Free college stimulates an equally spirited course of discussion. Our country is in a student loan Armageddon. College costs have routinely outpaced inflation, leaving most students with no other option to obtain a degree. Predatory lending is also to blame. As a society, we are beginning to see the ramifications of debt on younger people postponing families and houses. Though this snake pit is abhorrent and appalling, we must resist the urge as decent human beings to view this issue solely through the jaundiced eye of those afflicted. We are charged with keeping this debate equitable and decidedly not partisan. As such, we must also consider those students who diligently managed their student debt load and worked in order to pay those notes off in 10 years, or as is becoming more the case, 20 to 30 years with consolidation. I am acutely aware other factors, career opportunities for instance, influence these repercussions. But would it be fair to take the proceeds of a wealth tax and create free college after so many loans were repaid by hardworking and assiduous Americans? Think about it. Does that seem square?
I can see the implicit merits on both sides. Even so, I am still continually taken aback by the burgeoning detestation of the so-called 1%. In its most recent announcement of the 400 richest people in America, Forbes includes both a Philanthropy Score and a Self-Made Score for each entrant. To me, this signals a reworking of priorities. Generosity is clearly expected of the affluent. But more telling, is there really such a pronounced movement afoot against old money? Is this the bedrock upon which a wealth tax could be viable? Maybe. Countless Americans decry the perilous offshoots of generational wealth. Others ascribe its vilification to the collective jealousy of the proletariat. Both seem a bit harsh and heavy-handed to me. After all, every decent tax lawyer knows in his or her heart of hearts that the person who marries for money usually ends up earning every penny of it. Similar indictments abound against inherited wealth. See the Season Two finale of HBO’s Succession – superb, a crescendo of television satire and dark comedy.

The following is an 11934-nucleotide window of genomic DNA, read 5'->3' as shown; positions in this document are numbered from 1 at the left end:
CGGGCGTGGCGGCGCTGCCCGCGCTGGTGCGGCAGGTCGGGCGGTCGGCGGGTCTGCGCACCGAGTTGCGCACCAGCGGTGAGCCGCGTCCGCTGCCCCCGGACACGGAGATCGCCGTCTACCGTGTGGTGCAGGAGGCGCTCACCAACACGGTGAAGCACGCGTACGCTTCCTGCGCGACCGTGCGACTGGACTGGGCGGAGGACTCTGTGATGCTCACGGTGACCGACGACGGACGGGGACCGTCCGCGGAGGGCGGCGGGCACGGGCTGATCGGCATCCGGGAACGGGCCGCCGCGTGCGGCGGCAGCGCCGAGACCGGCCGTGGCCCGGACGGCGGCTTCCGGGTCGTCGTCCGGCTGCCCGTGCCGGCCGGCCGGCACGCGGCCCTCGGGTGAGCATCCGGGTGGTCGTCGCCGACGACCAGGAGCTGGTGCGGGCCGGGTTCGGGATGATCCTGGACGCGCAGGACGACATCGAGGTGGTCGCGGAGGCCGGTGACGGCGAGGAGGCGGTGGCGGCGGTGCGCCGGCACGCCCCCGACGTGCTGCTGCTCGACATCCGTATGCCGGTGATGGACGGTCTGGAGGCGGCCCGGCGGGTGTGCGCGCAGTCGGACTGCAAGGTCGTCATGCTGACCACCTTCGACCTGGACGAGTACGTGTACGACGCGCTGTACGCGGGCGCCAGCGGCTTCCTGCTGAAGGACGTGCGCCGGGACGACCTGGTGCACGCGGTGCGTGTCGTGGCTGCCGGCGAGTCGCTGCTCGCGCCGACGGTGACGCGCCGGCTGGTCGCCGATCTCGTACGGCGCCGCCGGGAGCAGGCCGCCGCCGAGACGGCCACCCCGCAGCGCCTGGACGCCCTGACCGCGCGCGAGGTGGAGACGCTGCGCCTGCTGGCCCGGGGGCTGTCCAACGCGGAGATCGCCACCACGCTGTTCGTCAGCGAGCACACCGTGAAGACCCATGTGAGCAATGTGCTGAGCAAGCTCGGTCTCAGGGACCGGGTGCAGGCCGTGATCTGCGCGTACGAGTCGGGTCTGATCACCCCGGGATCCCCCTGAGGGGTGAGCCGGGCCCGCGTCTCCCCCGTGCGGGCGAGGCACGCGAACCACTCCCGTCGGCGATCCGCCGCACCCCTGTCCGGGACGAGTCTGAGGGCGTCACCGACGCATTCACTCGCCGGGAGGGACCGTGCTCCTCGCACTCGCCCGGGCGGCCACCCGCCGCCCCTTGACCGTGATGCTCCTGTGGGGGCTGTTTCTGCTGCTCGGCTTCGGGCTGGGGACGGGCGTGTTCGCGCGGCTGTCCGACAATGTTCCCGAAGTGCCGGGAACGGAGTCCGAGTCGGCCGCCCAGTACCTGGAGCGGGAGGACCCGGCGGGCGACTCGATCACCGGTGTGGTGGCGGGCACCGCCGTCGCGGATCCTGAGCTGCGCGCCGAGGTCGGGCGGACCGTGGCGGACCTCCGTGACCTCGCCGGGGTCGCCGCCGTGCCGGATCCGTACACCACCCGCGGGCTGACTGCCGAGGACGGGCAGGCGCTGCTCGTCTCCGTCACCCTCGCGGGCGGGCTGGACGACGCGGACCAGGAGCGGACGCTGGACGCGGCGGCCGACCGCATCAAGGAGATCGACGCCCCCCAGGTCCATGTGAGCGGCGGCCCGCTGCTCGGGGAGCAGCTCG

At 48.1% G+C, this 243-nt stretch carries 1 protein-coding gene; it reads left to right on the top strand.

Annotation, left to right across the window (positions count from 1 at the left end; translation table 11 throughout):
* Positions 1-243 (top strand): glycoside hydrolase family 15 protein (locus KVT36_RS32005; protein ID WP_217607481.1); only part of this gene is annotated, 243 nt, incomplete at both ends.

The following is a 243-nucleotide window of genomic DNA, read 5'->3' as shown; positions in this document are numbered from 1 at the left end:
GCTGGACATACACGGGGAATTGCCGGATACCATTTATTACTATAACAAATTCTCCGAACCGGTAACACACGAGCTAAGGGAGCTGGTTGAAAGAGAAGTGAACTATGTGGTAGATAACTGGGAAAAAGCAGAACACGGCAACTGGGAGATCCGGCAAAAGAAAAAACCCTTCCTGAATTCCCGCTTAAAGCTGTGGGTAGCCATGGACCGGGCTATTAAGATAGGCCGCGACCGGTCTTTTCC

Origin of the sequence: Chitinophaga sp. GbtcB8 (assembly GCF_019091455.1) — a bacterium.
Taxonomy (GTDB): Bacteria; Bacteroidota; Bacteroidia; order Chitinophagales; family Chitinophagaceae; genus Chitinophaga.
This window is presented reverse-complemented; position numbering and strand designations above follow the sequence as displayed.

Consequently then, the implementation of a wealth tax will be inevitably viewed as either an unjustified taking on already taxed scratch or a noble effort at the redistribution of capital away from billionaires by Elizabeth Warren and other politicians seeking to remedy wealth inequality. Your stance on this matter will almost without exception parallel your purview on the topic of wealth itself. I hope this post is in no small measure an inducement to question both. Think about it. Does that seem square?
Nick Spoltore is VP of Tax & Advisory Content for Surgent CPE. Mr. Spoltore is a graduate of the University of Notre Dame and of Delaware Law School. Before joining Surgent, he practiced tax and business law at the firm of Heaney, Kilcoyne in Pennsylvania and also in Delaware